DETROIT — Jim Arrighi last saw Petey, his 4-year-old Jack Russell terrier, in the backyard of his home in Erin, Tenn.
That was in July, and the 73-year-old retired electrician had nearly given up on seeing his pet again when he learned the dog turned up safe about 500 miles away in suburban Detroit.
A Michigan Humane Society volunteer returned Petey to Arrighi on Thursday morning.
"This is just a little town and everybody is buzzing about it," said Arrighi's daughter, Tyanne Morrison.
Most of Erin's roughly 7,000 residents know one another, and many of them would recognize Petey, which is why Arrighi, Morrison and their friends suspect he was pooch-napped by an out-of-towner.
Morrison believes Petey left his yard "and somebody picked him up."
"We searched. We knew someone had gotten him," she told The Associated Press by phone on Wednesday. "We got on 4-wheelers and went all over the area. There had been some more dogs over the last few months that were missing."
While struggling with the loss of his dog, Arrighi also lost his wife, Juanita, who suffered from pulmonary disease and died Oct. 12.
"Since my mother passed away, even I told him 'why don't we go to the pound to give a home to a puppy that don't have a home,'" Morrison said.
Last week, a homeowner in Rochester Hills, about 20 miles north of Detroit, saw Petey in his backyard and took him to a Humane Society animal care center.
As it does with every recovered dog and cat, the Michigan Humane Society scanned Petey for an implanted microchip, which led the organization to its owner, spokesman Kevin Hatman said.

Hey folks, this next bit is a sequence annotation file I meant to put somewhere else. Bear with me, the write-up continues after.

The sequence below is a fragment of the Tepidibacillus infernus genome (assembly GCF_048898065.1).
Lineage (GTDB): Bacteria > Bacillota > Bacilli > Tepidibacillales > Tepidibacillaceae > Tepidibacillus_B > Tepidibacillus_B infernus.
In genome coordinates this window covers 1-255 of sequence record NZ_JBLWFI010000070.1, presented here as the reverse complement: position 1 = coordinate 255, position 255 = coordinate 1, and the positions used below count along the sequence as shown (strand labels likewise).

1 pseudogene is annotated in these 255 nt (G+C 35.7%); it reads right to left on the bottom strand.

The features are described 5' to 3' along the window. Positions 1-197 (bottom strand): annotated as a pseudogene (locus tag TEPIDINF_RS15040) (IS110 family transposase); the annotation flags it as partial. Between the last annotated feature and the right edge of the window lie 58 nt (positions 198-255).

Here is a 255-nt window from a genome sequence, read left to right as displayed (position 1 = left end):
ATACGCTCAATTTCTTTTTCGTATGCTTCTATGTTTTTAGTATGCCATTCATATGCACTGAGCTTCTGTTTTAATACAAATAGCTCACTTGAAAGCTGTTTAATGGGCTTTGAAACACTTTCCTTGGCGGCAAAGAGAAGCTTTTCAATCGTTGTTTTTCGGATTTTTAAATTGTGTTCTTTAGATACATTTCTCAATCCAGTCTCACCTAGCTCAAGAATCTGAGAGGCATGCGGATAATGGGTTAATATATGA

Arrighi, who has been staying at Morrison's home since his wife died, was thrilled to receive the call, she said.
"He thinks my mother, who is in heaven, sent the dog back to him," Morrison said.
She said their local veterinarian likely recommended Petey get a microchip.
"It was only about $70 total," Morrison said. "Now, a lot of people are inquiring about it."
In September, an implanted microchip helped an animal control agency in New York City locate the owners of Willow, a calico cat who turned up on a Manhattan street after going missing five years ago in Colorado.
The Michigan Humane Society recommends that all pet dogs and cats get microchips implanted, in addition to making sure they have collars and identification tags.
"It's wonderful when we see microchip reunions, including those that seem like miracles," said Marcelena Mace, shelter manager at the Rochester Hills Center for Animal Care. "It really proves that no matter how far your pet may travel, a microchip can help him find his way home."
Microchips, which also are implanted in pet cats, are about the size of a grain of rice and typically injected near the animal's shoulder blade, said Adam Goldfarb, director of pet care issues with the Washington, D.C.-based Humane Society of the United States.
The chips do not have their own power sources and only can be found and read with a scanner.
"In the last few years there has been a real jump in microchip usage, especially in animal shelters," Goldfarb said. "There are not nearly as many that should be microchipped. Sometimes owners are not great in registering their animals with microchip companies or updating their home information."